It is understood that this was going to be made up from shipments from Europe but with new disruption at ports, compounded with increased paperwork post-Brexit, Mark suggests the glass sector should ready itself for continuing and new pressures on supply.

In order to mitigate the impact of shortages and price increases, particularly in the global supply chain, Mackenzie is carrying record levels of stock, with more than 80,000 m2 including 200 plus, glass types on the ground at its 37,000 sq ft purpose-built Bristol site.

“We’d encourage glass processors to think as far ahead as they can and talk to us now about the projects that they have on the horizon, so that we can work with them so as far as possible, to manage out price increases and potential shortages in the months ahead.”

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The article introduces the next issue the sector is going to have to deal with and that is glass plants being closed due to scheduled maintenance. Never ideal at the best of time, but throw it into a mix of a pandemic, shortage of shipping containers and prices that are already going through the roof and it becomes just one more problem the sector is going to have to try and navigate. Shortages of products for 3-5 months, on top of shortages that were reported as we entered the New Year, with lead times that are already getting longer is going to be particularly painful. As the article suggests, forward planning at this point is vital.

It’s not just shortages of glass however that we need to be planning ahead for. We continue to purchase a great deal of what we sell from the Far East and other parts of the world. Much of it will be coming to these shores on shipping containers. If they are not in the right place, or the wait to get hold of slots becomes longer, prices will continue to rise. The sudden jump in container costs has also been seen in the composite door sector and prices are already starting to go up in this part of the market as a result.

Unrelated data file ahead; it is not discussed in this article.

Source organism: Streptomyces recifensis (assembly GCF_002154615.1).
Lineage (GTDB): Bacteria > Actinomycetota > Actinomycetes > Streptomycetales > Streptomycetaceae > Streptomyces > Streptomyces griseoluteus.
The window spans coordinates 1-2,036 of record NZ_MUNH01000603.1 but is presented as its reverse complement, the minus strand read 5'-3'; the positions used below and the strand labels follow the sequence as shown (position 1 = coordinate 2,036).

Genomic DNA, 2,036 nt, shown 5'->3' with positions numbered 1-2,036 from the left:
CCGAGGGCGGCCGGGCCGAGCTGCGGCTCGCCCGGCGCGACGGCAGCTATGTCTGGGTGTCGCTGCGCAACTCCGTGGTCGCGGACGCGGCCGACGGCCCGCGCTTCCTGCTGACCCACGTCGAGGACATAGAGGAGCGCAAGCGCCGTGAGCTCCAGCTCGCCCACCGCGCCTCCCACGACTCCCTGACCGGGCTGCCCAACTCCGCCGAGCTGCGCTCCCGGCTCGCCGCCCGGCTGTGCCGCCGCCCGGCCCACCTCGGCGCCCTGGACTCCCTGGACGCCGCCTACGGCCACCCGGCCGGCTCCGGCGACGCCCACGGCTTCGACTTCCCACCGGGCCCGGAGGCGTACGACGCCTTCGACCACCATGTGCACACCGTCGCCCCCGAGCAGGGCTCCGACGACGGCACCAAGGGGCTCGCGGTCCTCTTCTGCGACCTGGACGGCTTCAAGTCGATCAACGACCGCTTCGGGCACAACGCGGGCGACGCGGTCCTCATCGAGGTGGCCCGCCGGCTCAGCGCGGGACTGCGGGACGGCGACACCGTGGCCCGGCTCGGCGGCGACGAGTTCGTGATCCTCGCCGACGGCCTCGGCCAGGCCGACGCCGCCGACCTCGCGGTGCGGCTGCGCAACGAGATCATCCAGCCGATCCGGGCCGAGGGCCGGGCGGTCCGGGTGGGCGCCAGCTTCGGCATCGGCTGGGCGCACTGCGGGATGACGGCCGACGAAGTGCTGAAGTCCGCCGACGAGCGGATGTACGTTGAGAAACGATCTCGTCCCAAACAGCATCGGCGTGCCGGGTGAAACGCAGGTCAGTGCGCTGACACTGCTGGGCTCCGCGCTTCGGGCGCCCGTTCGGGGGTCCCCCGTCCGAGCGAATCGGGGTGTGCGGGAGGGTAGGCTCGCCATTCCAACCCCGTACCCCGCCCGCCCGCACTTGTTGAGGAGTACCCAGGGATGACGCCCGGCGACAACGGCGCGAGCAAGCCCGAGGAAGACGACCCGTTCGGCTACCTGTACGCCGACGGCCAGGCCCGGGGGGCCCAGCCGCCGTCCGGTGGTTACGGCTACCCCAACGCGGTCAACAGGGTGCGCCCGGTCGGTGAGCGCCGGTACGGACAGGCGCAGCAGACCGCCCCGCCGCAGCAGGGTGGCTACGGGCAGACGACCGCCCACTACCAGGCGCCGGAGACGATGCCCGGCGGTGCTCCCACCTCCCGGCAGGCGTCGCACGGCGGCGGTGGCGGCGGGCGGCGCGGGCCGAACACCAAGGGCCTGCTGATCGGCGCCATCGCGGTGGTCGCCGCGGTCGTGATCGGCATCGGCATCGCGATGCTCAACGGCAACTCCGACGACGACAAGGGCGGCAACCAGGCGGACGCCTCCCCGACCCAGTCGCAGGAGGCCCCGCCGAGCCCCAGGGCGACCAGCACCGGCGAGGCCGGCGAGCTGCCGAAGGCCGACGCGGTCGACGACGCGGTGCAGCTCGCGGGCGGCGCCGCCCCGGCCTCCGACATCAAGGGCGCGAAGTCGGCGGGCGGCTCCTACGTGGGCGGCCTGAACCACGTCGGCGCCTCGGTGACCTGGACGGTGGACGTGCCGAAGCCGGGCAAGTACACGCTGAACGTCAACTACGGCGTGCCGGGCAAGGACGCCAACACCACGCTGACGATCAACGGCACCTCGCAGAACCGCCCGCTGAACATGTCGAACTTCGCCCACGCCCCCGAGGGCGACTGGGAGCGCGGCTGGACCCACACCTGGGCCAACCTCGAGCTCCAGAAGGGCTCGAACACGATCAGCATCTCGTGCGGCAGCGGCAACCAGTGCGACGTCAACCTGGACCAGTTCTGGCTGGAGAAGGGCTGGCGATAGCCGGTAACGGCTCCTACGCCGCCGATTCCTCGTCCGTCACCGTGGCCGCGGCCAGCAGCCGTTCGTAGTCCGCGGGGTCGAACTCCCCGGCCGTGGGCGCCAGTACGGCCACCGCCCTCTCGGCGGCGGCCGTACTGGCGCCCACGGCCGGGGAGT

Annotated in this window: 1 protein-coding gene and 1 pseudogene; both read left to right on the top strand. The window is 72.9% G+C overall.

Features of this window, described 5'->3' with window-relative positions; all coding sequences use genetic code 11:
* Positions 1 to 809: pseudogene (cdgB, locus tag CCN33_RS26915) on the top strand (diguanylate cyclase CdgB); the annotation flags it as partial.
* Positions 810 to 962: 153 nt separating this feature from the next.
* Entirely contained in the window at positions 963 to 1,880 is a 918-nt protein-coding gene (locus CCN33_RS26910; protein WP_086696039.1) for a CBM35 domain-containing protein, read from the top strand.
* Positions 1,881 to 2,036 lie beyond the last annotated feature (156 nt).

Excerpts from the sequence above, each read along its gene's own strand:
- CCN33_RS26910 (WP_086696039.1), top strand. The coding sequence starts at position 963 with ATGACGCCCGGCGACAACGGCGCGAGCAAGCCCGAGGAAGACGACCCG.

Looking ahead, the moment where this becomes a more stable situation is when air travel returns to pre-pandemic levels, or at least close to it. Freight is transported around the world on commercial as well as freight flights. But the pandemic has brought international air travel almost to a standstill, hence the sudden jump in demand for ships. However, I was listening to an airline CEO earlier on Bloomberg and they said that they do not expect global air travel to return to 2019 levels until at least 2023/24. That means demand for container ships is going to remain very high for at least a couple more years. It will likely lead to further price rises.

These are price increases which have to be passed down to the consumer. The supply chain cannot afford to absorb such high costs every time. The public is apparently sat on a lot of spare cash right now. So it would not be wise to be too precious about it. It would though perhaps be useful for the sector to communicate to the public what is happening right now. An explanation as to why lead times are longer than normal, and why prices have been and likely will be going up in the months to come could be prudent. It may well spur a few sitting on the fence of major purchases to act now before prices go up once again.